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Discussion Starter #1
(Didn’t want to post this question to the existing “Paddleshift and CVT Trans” thread; this is a different discussion.)

I have two questions: (1) What circumstances will cause the transmission to automatically return to the “D” position after the driver used the paddle shifters, and (2) how can the driver force the return to the “D” position as quickly and easily as possible after using the paddle shifters?

The following text is from the owner’s manual (7-25 & 7-26):

[For models with manual mode, if one of the shift paddles behind the steering wheel is operated while driving in the “D”position, the transmission will temporarily switch to the manual mode…. In this mode, you can shift into any gear position using the shift paddles…. Once the vehicle speed stabilizes, the transmission will switch from the manual mode back to the “D” position for normal driving.]

For question #1, this description in the owner’s manual is insufficient. For questions #2, it is not answered in the owner’s manual. I am looking for “inside information”, if someone knows how the computer makes the determination to return the car to “D” or someone who has got this all figured out.

Thanks in advance for your help.

David
 

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... transmission to automatically return to the “D”

I use the paddles to downshift - primarily for speed control going downhill if I'm honest about it. As long as I do not use the throttle or just barely/shortly use it the selected gear will hold. If I come to a stop or level out from my hill and then give some normal throttle the "D" reappears and the CVT is now doing it's own thing. Try it on your test drive if you're still shopping. You can also slide the floor lever to the left to go to manual mode while moving - no shift will occur at this point and your selected gear number is displayed on the dash. Then you work the paddles like you had a Ferrari supercar.

... return the car to “D” right now yourself
You've worked the paddles and have a gear selected and the lever is still in "D"? Slap the shift lever to the left (manual position) and right back again and you will have "D" displayed on the dash and the CVT is now doing it's own thing again. I do this rarely.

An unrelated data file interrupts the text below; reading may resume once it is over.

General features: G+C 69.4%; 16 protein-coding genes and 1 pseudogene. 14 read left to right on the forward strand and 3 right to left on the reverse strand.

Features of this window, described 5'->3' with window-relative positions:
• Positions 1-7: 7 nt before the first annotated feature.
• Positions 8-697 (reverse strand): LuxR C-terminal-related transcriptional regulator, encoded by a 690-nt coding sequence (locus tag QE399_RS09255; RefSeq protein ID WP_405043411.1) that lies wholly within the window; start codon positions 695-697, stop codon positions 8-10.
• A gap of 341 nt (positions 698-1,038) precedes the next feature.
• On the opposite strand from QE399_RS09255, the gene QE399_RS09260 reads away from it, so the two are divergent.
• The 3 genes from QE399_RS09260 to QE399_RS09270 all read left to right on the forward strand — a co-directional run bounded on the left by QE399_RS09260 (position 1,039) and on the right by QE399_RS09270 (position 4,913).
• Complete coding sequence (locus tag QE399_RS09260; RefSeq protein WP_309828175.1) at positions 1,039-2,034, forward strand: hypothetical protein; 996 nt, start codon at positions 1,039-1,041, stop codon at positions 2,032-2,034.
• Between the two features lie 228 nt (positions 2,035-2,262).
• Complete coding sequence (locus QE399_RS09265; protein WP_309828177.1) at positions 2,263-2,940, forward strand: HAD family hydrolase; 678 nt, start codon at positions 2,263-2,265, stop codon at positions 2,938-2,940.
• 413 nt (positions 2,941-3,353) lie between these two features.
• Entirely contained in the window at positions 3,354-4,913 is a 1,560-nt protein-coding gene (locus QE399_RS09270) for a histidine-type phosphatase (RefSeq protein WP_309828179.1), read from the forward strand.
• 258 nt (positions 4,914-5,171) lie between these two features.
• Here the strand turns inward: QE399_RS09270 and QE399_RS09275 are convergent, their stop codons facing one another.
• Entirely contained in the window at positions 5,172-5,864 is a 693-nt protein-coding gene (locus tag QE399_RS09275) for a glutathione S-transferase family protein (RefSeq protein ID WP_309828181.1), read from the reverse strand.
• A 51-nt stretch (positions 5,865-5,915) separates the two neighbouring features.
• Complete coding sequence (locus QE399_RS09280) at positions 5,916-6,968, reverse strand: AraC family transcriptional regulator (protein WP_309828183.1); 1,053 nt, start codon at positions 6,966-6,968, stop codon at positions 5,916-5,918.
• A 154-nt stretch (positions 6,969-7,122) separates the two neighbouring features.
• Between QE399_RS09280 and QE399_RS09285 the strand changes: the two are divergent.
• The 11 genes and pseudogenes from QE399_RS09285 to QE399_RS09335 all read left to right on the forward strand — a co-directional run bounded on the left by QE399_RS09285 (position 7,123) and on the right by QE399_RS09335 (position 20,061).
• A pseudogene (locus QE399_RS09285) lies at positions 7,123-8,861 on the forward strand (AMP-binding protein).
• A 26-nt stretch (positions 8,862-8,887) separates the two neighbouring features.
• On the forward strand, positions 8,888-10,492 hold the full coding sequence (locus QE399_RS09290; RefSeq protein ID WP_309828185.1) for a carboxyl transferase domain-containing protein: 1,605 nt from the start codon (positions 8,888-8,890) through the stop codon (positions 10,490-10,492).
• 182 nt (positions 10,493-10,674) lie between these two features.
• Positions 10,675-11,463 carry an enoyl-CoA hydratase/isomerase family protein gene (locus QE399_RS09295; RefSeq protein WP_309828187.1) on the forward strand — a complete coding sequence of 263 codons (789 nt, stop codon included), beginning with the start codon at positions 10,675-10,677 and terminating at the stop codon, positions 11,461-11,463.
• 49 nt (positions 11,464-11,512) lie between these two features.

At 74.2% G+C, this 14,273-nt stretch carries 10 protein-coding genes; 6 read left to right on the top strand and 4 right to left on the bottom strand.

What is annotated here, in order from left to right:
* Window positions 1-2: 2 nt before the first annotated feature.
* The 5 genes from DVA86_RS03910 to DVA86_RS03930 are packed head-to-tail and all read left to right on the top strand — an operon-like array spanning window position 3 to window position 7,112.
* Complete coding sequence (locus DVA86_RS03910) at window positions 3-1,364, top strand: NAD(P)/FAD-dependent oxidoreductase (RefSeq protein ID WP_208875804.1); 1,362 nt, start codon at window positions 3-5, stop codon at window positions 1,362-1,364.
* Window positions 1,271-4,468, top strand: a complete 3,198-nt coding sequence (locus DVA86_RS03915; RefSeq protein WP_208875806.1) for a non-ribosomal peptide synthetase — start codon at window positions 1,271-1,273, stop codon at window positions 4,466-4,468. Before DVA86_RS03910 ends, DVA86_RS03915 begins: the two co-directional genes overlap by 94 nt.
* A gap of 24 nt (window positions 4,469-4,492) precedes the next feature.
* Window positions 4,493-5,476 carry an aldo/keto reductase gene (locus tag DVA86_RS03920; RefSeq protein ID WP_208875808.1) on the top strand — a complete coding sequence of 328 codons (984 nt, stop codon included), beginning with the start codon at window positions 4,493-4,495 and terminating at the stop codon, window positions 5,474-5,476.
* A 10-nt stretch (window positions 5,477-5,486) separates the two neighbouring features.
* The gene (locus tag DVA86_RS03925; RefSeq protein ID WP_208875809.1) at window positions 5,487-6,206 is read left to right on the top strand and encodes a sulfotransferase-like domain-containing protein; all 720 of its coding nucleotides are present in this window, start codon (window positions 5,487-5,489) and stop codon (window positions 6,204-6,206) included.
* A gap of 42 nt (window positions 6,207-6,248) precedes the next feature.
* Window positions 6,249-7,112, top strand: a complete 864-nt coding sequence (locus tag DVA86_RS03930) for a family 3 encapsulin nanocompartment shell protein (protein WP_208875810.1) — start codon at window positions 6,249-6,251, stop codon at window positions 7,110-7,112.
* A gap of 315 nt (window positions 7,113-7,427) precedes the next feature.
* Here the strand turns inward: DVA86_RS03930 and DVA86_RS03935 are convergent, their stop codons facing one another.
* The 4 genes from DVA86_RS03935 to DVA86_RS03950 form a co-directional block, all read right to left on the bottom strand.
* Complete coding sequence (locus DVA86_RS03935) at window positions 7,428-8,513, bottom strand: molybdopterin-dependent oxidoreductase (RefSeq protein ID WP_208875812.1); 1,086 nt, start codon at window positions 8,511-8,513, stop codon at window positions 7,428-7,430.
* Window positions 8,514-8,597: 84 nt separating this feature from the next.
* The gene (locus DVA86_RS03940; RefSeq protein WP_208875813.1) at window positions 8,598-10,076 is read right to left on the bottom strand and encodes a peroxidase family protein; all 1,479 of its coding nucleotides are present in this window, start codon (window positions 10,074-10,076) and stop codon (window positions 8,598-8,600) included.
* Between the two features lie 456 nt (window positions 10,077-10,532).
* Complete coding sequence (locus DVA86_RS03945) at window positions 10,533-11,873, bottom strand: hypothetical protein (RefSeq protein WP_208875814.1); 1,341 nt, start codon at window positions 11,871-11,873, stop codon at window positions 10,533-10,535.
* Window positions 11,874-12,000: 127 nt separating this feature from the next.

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All in all I'm very pleased with the Subaru CVT. My Mazda MX-5 6-speed auto works in much the same way and both the cars' computers seem to be in-tune with what I'm doing with the paddles. The Mazda has a floor shift lever option to work it like a manual also (forward for down-shift and back for up-shift like a 1-2 or 3-4 H pattern manual - unlike a lot of others it seemed when I was shopping) as well as the paddles. I do prefer that more than paddles alone. My Mercury Montego had only a "L" option to "D" for it's CVT and I found it lacking but I did get decent performance and mileage for a 2 ton + car.

The new automatic transmissions are really a joy to drive and I'm writing as someone who learned on a "stick" in 1964 with a Beetle and have had 7 manual transmission cars since then. The last stick shift was a Mazda Protege 5 that was nearly impossible to drive in slow traffic with its nasty drive-by-wire throttle fighting my right foot commands. My dear wife insisted that we get automatics starting after that and only with the more recent transmissions have I begun to accept them. My new car had to have a manually workable transmission if it was an auto. Impreza fit the bill.
 
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